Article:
Why? The date of the law is hardly a coincidence. While Elections Canada had been dealing methodically with the fall-out of a contested election result in Etobicoke Centre, the U.S. Supreme Court as recently as mid-2013 had rendered a deeply controversial 5-4 ruling on a case known as Shelby County v. Holder, which struck down a key provision in the 1965 Voting Rights Act, President Lyndon B. Johnson’s signature civil rights accomplishment. That legislation required states with a long and bloody history of voter suppression to submit any proposed changes in their election rules to a panel of federal judges mandated to look for the sorts of tactics (literacy tests, etc.) meant to prevent African-Americans from casting ballots or registering.

When the Supreme Court struck down part of that so-called “preclearance” mechanism in the Act, the justices on the winning side said, in effect, that the system was now 40 years out of date, and thus represented an unconstitutional burden on the rights of individual states to administer their own elections.

It’s surely not an accident that the plaintiff in this case was a wealthy, white, Republican suburb of Birmingham, Alabama — a city whose name became synonymous with racial violence and segregation in the 1960s. Other U.S. states and counties had attempted similar moves in recent years as Republican party officials scrambled for ways to counteract the highly successful minority voter registration drives that helped Barack Obama win back-to-back presidential elections.

It is also not happenstance that in the aftermath of Shelby County v. Holder, dozens of Republican-controlled jurisdictions have tripped over themselves to enact laws making it far more difficult for some citizens, especially Hispanics and low-income voters who move frequently or live in rural areas, to obtain the ID cards necessary to cast ballots. The Tories clearly tuned in to the dispatches from their Republican cousins in places like Kansas and Florida.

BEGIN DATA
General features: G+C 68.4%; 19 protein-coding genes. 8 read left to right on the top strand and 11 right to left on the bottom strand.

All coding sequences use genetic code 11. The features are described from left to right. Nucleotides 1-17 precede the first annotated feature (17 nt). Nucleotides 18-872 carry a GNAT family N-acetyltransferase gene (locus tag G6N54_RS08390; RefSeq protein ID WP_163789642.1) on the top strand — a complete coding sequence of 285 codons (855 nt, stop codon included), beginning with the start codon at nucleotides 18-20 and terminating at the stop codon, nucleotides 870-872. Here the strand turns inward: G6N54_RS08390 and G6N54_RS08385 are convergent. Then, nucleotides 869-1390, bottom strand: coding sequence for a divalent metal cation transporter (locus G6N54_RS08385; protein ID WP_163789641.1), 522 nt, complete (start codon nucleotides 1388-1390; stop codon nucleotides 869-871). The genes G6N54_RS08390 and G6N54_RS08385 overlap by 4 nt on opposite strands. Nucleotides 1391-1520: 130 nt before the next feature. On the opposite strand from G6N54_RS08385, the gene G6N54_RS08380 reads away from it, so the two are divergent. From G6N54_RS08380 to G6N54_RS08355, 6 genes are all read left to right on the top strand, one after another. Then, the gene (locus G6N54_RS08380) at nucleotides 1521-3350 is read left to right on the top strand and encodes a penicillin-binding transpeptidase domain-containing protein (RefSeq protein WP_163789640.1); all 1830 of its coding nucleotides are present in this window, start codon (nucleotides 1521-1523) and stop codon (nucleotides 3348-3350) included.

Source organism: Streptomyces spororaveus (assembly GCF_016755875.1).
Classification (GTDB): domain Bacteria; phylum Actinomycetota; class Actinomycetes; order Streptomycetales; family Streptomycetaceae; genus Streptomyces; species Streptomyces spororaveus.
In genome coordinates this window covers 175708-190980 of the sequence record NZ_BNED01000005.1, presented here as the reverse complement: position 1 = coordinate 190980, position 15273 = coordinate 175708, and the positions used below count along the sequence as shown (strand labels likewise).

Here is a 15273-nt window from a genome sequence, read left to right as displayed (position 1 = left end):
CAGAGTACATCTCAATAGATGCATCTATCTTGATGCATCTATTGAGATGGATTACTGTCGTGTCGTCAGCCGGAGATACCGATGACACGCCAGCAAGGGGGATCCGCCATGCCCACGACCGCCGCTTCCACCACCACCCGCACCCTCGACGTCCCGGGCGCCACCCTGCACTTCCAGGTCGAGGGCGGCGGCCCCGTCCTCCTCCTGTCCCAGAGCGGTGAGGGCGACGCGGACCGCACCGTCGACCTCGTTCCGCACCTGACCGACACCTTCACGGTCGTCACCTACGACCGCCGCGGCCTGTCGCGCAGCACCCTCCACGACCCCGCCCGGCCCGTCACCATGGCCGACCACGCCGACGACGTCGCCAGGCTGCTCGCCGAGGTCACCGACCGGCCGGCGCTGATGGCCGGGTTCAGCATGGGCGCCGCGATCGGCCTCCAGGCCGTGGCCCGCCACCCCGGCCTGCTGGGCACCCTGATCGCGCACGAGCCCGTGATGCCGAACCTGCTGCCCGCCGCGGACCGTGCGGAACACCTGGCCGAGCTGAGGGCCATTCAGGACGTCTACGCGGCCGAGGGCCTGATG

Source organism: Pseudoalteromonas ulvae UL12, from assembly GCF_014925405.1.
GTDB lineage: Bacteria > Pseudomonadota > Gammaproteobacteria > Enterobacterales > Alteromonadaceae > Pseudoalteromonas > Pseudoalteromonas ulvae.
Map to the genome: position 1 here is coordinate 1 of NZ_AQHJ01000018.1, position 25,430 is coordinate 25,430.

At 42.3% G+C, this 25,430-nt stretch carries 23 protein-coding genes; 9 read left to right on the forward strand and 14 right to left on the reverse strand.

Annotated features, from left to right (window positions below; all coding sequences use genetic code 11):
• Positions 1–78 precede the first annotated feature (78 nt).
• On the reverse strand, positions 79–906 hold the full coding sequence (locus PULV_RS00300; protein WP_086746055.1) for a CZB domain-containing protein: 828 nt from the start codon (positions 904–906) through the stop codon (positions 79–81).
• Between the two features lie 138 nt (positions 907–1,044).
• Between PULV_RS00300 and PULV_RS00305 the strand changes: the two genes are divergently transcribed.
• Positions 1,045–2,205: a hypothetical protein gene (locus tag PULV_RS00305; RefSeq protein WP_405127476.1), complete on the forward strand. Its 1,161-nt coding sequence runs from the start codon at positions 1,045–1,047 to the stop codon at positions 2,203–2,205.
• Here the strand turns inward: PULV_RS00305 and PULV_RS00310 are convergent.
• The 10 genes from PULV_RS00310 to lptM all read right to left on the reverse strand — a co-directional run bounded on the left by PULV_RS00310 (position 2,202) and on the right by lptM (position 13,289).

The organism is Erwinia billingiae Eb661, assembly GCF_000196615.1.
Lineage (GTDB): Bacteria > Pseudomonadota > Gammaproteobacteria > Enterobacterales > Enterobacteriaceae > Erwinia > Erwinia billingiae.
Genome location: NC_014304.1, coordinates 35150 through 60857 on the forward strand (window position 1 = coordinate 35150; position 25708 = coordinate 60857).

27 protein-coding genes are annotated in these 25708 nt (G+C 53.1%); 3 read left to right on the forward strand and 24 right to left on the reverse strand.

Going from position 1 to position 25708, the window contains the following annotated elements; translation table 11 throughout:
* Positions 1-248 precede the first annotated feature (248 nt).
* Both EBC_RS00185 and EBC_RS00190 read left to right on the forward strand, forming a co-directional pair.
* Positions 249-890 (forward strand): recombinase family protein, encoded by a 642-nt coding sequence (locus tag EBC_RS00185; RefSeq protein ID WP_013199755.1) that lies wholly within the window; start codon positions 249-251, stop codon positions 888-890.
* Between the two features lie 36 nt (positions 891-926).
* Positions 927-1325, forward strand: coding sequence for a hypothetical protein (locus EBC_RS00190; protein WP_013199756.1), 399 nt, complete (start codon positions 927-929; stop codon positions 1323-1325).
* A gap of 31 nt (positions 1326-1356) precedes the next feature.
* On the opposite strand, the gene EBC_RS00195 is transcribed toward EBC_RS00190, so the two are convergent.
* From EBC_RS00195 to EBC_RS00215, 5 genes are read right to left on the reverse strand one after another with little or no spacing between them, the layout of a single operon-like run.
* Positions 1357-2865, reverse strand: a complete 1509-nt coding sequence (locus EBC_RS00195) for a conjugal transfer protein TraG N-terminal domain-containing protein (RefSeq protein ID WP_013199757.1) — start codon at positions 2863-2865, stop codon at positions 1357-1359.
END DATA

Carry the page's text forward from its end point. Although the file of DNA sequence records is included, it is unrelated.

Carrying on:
As a New York Times feature published before Christmas made clear, the favoured mechanisms are voter ID rules — just like those in the Fair Elections Act.

The justification given for these laws is typically voter fraud, but Republican party documents filed as evidence in some court cases challenging the ID rules have revealed the real story: tampering is merely a pretext for conscious attempts to exclude minority voters considered unlikely to support the GOP (widespread voter fraud was never a problem in Canada, as an Elections Canada study conceded, and yet the Tories insisted on remedying this phony issue by imposing tougher ID rules).

The Fair Elections Act, in sum, is a law that can be traced directly to the worst sort of systemic and legally sanctioned racism that was so prevalent in the U.S. deep south until 1965, and which has made a troubling re-appearance since Shelby in the past two years.

The law’s passage represented the nadir of Stephen Harper’s term as prime minister. The Liberals, whose first act in office was to limit the amount spent on government advertising, should move with comparable speed to jettison this shameful piece of legislation, and do so before they get distracted by other matters.

photo by Dennis Hurd

One comment

  1. Referendums have a tendency to be ignored.

    Happened with the Toronto anti-amalgamation referendum. Ignored by the Harris provinicial government.

    Happened with the 1946 referendum for the Yonge and Queen rapid transit projects. Still waiting for the Queen rapid transit project (or a reasonable facsimile thereof {AKA DRL}) to start.